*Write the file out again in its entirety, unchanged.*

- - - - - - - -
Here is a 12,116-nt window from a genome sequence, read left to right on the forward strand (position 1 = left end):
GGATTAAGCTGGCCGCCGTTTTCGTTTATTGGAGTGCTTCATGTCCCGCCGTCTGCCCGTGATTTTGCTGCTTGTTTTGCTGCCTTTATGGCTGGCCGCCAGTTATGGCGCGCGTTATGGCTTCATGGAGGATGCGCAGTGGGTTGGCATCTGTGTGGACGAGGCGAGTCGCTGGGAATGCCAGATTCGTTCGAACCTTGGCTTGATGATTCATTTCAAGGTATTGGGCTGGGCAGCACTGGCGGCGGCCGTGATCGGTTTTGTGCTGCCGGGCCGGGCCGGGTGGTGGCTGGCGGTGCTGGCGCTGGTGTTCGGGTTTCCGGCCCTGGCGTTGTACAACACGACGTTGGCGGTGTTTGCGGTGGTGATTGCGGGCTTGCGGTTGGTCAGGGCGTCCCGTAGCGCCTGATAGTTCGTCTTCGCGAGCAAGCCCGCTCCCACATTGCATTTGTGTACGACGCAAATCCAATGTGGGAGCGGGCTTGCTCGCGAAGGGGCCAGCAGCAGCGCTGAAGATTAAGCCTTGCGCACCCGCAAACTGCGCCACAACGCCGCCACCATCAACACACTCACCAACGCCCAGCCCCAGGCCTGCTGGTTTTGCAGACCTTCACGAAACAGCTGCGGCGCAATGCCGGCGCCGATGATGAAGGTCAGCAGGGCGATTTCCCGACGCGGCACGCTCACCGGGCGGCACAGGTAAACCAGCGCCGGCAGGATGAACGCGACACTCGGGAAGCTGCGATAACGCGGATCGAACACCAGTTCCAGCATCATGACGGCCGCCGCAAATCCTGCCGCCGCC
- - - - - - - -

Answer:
Here is a 12,116-nt window from a genome sequence, read left to right on the forward strand (position 1 = left end):
GGATTAAGCTGGCCGCCGTTTTCGTTTATTGGAGTGCTTCATGTCCCGCCGTCTGCCCGTGATTTTGCTGCTTGTTTTGCTGCCTTTATGGCTGGCCGCCAGTTATGGCGCGCGTTATGGCTTCATGGAGGATGCGCAGTGGGTTGGCATCTGTGTGGACGAGGCGAGTCGCTGGGAATGCCAGATTCGTTCGAACCTTGGCTTGATGATTCATTTCAAGGTATTGGGCTGGGCAGCACTGGCGGCGGCCGTGATCGGTTTTGTGCTGCCGGGCCGGGCCGGGTGGTGGCTGGCGGTGCTGGCGCTGGTGTTCGGGTTTCCGGCCCTGGCGTTGTACAACACGACGTTGGCGGTGTTTGCGGTGGTGATTGCGGGCTTGCGGTTGGTCAGGGCGTCCCGTAGCGCCTGATAGTTCGTCTTCGCGAGCAAGCCCGCTCCCACATTGCATTTGTGTACGACGCAAATCCAATGTGGGAGCGGGCTTGCTCGCGAAGGGGCCAGCAGCAGCGCTGAAGATTAAGCCTTGCGCACCCGCAAACTGCGCCACAACGCCGCCACCATCAACACACTCACCAACGCCCAGCCCCAGGCCTGCTGGTTTTGCAGACCTTCACGAAACAGCTGCGGCGCAATGCCGGCGCCGATGATGAAGGTCAGCAGGGCGATTTCCCGACGCGGCACGCTCACCGGGCGGCACAGGTAAACCAGCGCCGGCAGGATGAACGCGACACTCGGGAAGCTGCGATAACGCGGATCGAACACCAGTTCCAGCATCATGACGGCCGCCGCAAATCCTGCCGCCGCC